• Fri
  • Oct 24, 2014
  • Updated: 7:27am

'Arrogant' Alkatiri blamed for Dili's troubles

PUBLISHED : Saturday, 03 June, 2006, 12:00am
UPDATED : Saturday, 03 June, 2006, 12:00am
 

Sheltering in the grounds of a cathedral, Maria Jose delivered a blunt message to the machete-wielding youths who for more than a week have brought terror to the streets of Dili, the capital of East Timor.


'The gangs should kill Alkatiri, not other ordinary people,' the 30-year-old economics lecturer said. 'We are all suffering from the policies he's brought in.'


Mari Alkatiri is the prime minister of East Timor, which has once again found itself torn apart by fierce ethnic and political divisions.


The 56-year-old former academic may provide the key to resolving the crisis which has seen 2,500 Australian, New Zealand, Malaysian and Portuguese forces rushed to East Timor to prevent it from sliding into civil war.


It is the second time an Australian-led expeditionary force has been in East Timor in seven years.


Finding fans of Mr Alkatiri on the streets of Dili is difficult. Most people seem to hold him in contempt.


'No one likes Alkatiri,' said Brigida Martins, 32, a civil servant whose family has also sought refuge in the grounds of the Immaculada Conceicao cathedral. 'No one trusts him. We want him brought down.'


Mr Alkatiri is regarded by many East Timorese as arrogant, aloof and dictatorial. There are allegations of corruption against him, specifically the awarding to his brother of a monopoly contract for supplying weapons to the army and police.


He is blamed for mishandling a security standoff which led to the present crisis. About 600 soldiers from the west of the country went on strike in March, alleging discrimination at the hands of officers from eastern districts.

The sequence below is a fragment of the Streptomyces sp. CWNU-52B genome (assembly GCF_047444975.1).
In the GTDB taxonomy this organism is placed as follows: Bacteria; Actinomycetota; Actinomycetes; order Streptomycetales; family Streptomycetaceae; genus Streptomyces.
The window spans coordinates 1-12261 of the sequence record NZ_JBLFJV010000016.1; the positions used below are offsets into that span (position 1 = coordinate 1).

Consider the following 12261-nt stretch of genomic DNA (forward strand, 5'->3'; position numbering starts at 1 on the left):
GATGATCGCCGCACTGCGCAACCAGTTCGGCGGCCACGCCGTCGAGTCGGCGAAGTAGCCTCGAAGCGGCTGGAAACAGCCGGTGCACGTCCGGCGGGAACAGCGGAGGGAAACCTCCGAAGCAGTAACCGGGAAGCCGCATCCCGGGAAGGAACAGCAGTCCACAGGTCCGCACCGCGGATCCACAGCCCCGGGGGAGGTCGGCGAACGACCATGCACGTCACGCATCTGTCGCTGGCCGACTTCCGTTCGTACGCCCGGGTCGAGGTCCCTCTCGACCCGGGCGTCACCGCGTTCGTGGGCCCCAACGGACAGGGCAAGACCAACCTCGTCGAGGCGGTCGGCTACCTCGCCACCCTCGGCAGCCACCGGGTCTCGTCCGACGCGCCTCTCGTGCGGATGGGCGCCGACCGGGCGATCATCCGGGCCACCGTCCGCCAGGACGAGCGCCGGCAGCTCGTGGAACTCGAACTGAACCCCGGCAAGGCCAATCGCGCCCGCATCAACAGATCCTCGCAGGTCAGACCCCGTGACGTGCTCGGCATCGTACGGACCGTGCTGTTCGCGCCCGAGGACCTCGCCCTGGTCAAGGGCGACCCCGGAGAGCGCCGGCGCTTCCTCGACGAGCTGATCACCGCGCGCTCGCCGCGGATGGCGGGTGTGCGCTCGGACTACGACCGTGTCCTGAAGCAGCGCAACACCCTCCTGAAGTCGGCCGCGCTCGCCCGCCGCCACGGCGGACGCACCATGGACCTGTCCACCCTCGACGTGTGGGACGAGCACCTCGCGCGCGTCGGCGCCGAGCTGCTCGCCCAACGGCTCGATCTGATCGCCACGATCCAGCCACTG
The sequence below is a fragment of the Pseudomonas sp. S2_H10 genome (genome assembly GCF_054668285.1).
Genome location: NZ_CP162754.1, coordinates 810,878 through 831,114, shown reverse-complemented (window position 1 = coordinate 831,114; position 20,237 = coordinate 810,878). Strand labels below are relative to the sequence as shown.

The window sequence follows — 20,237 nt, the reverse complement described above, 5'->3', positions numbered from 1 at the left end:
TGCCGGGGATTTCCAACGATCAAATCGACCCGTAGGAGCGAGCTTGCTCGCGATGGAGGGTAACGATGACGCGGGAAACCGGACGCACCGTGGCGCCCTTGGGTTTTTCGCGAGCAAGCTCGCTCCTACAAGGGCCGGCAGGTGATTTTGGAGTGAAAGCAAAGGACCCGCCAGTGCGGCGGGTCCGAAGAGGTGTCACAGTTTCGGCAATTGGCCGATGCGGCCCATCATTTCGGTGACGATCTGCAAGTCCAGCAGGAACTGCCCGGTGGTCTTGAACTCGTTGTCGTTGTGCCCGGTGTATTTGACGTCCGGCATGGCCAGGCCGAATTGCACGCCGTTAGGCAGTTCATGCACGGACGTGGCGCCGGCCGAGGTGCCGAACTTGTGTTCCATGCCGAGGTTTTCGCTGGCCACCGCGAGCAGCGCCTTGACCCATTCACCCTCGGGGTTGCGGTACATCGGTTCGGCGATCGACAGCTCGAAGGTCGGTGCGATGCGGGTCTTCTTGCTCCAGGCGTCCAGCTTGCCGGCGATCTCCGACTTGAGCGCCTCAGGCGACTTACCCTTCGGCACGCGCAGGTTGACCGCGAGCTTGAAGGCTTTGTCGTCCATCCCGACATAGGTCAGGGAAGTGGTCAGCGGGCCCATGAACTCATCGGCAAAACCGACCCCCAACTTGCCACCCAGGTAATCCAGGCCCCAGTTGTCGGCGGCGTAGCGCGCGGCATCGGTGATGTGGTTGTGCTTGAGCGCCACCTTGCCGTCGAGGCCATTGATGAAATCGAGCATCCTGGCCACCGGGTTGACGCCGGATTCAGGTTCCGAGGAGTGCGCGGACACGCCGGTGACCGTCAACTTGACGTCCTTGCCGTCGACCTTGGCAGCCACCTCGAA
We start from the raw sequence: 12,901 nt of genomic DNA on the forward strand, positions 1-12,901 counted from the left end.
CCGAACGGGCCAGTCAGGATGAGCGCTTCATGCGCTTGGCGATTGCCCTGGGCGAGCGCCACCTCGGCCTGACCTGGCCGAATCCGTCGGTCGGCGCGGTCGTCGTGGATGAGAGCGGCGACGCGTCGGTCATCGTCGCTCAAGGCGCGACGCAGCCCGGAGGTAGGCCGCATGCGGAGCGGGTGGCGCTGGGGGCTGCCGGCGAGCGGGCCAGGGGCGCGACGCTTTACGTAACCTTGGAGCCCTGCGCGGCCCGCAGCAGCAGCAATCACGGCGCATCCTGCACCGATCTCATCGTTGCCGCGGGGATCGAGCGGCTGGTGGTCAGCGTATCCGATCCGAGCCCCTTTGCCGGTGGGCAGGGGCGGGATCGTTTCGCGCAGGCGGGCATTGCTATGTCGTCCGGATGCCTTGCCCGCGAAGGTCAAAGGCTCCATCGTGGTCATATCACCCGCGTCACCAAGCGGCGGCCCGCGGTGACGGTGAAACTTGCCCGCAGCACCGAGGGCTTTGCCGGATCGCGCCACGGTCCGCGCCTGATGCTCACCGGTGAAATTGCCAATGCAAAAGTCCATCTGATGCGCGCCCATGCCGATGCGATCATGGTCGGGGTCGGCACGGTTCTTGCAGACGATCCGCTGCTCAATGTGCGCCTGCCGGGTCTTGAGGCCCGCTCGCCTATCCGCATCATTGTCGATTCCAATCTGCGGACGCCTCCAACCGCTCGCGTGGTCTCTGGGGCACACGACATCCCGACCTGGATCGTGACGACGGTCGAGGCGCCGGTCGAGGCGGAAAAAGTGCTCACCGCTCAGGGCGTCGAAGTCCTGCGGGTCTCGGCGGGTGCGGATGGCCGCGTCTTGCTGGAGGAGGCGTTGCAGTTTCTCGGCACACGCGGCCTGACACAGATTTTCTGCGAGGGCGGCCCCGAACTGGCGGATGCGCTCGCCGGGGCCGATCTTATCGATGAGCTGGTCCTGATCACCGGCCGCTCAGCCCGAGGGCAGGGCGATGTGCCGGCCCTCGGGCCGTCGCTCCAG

The government ordered them to return to their barracks but they refused. Instead of listening to their grievances Mr Alkatiri sacked them, provoking demonstrations that deteriorated into riots and bloodshed.


East Timorese analyst Damien Kingsbury, from Australia's Deakin University, said Mr Alkatiri should have called on the universally popular President Xanana Gusmao to mediate in the dispute. But relations between Mr Alkatiri and the president are strained and the prime minister did not want to see Mr Gusmao take credit for solving the impasse.


'Gusmao was thus ignored, which was also a mistake,' Professor Kingsbury wrote last week.


After gun battles between soldiers and police, the renegade troops took to the hills. The impasse continues, with the disaffected soldiers demanding the immediate resignation of Mr Alkatiri.


Their leader is Major Alfredo Reinado, a charismatic young officer, who has set up his base in a hilltop villa dating from the Portuguese colonial era.


It overlooks the picturesque town of Maubisse, a three-hour drive from Dili.


'Alkatiri is a criminal and should face justice,' Major Reinado said, pacing the villa's gardens in combat boots and camouflage fatigues.


He accuses the prime minister of ordering troops to fire on the soldier's protest on April 28 - when at least five people died. It is a charge Mr Alkatiri denies.


Mr Gusmao announced on Tuesday that he had assumed all powers over the military and police, a snub to Mr Alkatiri. But the rebels say that is not enough to diffuse the standoff and want the prime minister's resignation.


'He is the one responsible for all the things that have happened in Dili,' Major Reinado said. He claims 'everything started from his decision' to break up the demonstration.


Mr Alkatiri restated his determination not to step down yesterday, rejecting allegations that his government had lost the confidence of the people.